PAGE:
Like most countries in Africa, Botswana’s relationship with Britain and the other Europeans has been troubled for generations. There is a saying in Botswana that “Two-legged animals are the only ones who break the rules.”
In Botswana, a family’s wealth is numbered in cattle. Families live in homesteads, surrounded by their extended families living as one family, along with whomever has been accepted by the patriarch into the homestead, usually neighborhood orphans and distant cousins who are without closer family.
Currently the number one economy in Botswana’s is tourism. Beef used to be its largest industry, but several years ago Botswana experienced a few cases of foot and mouth disease and their exports have never really recovered from that. There are plenty places in the world to buy beef—why risk a third-world country in south Africa that has a history of hoof and mouth disease? Diamond mining is currently its third largest industry, although its value fluctuates wildly with the market. With the currently expanding market, Julius feels certain that diamonds will soon take over beef and maybe even tourism to become its number one industry.
Botswana has a parliamentary government, based on the British model, with 47 seats in its parliament. It has country-wide free elections every five years.
The George Washington of Botswana—Sir Seretse Khama—the man who would become the first elected king of Botswana and remain in power from independence in1966 to 1980—traveled to England in the years before World War II to study law at Oxford. While he was there he became a jazz dancer who performed with a modern dance group in various concert halls. While he was dancing one night, Ruth—a white student at the nearby women-only university who was also a jazz dancer—saw him performing, and fell in love with him immediately. They became dance partners, then lovers, and then decided to ask their families for permission to marry. In Botswana, one does not ask one’s parents for permission to get married, but rather the father’s eldest brother, who in this case turned down the future king’s request. So he asked again, and was turned down again. Normally, this would be the end of the story, but the future king of Botswana would not let it go, and he called a committee, which is a clan meeting of the elders. He demanded that the community not only acknowledge his wishes to marry Ruth, but athat they should also apologize to him. This time he was not only refused permission but was banished from the country and exiled to Britain. There he secretly married Ruth. When the marriage was discovered by his family, he was brought back to Botswana, where he was given a job as an ambassador to Japan, which was another form of exile. Because they refused to have their children leave Botswana, Ruth stayed to raise them alone and became president of the Botswanan Red Cross. They had four mixed-raced boys—the first-born died. The royal line is traditionally patriarchal, going to the eldest son, and the first elected king’s second-born became the country’s second elected president, and was never defeated, but eventually retired. Then the third-born son became the country’s third president, and eventually retired. So for the first three administrations it was pretty much an elected kingship, with the typical patriarchal succession. Right now they have their fourth president, the first one not related to the first king, and there will be an election next year, which Julius believes will bring about a change. “Sometimes you just vote for change. You think, well, I don’t know which plan is better but I feel we’ve had people with the same ideas in power long enough. It looks like we’ve got all the good we can from them, I think it’s time for a change, to see what other ideas can accomplish.”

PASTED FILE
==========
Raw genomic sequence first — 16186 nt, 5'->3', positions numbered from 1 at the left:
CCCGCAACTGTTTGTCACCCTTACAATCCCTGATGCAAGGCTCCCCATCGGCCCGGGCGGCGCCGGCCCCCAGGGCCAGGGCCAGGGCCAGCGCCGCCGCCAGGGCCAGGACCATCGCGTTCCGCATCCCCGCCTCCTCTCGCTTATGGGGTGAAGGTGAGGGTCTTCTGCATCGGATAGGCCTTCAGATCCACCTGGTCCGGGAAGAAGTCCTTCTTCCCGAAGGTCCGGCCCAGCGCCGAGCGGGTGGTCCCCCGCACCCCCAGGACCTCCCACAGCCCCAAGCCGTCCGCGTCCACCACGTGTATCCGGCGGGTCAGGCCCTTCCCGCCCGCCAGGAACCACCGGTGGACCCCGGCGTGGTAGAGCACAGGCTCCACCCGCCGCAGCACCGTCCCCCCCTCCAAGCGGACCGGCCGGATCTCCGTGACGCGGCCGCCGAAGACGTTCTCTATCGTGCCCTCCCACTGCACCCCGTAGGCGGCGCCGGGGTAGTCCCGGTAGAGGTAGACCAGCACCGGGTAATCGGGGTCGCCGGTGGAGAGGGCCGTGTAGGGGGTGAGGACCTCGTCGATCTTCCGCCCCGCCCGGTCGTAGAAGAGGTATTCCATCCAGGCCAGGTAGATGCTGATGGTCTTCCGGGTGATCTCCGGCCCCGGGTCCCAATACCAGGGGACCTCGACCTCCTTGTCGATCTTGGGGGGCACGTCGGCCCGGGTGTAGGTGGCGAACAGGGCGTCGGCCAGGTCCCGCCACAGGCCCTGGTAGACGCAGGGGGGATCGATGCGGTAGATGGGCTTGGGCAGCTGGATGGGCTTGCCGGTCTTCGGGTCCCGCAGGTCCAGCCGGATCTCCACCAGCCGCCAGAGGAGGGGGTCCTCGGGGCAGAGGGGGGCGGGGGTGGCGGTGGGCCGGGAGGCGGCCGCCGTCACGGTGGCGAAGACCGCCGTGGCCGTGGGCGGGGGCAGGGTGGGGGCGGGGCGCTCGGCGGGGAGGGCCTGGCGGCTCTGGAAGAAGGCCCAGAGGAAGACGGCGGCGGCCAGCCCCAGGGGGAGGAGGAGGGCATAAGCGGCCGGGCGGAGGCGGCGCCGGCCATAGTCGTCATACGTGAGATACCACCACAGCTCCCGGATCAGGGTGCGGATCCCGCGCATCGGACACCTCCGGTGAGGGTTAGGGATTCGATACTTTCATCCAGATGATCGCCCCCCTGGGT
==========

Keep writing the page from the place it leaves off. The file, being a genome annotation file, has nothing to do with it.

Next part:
Leaving the San
“Long ago when the world was different
and things happened that no longer happen now,
we were overtaken by witchcraft and our future
was mirrored forward from our past
and turned to painted stone. Now we try
to recreate what is beyond our memory,
for what we were then is what we are now,
but everything else has changed.”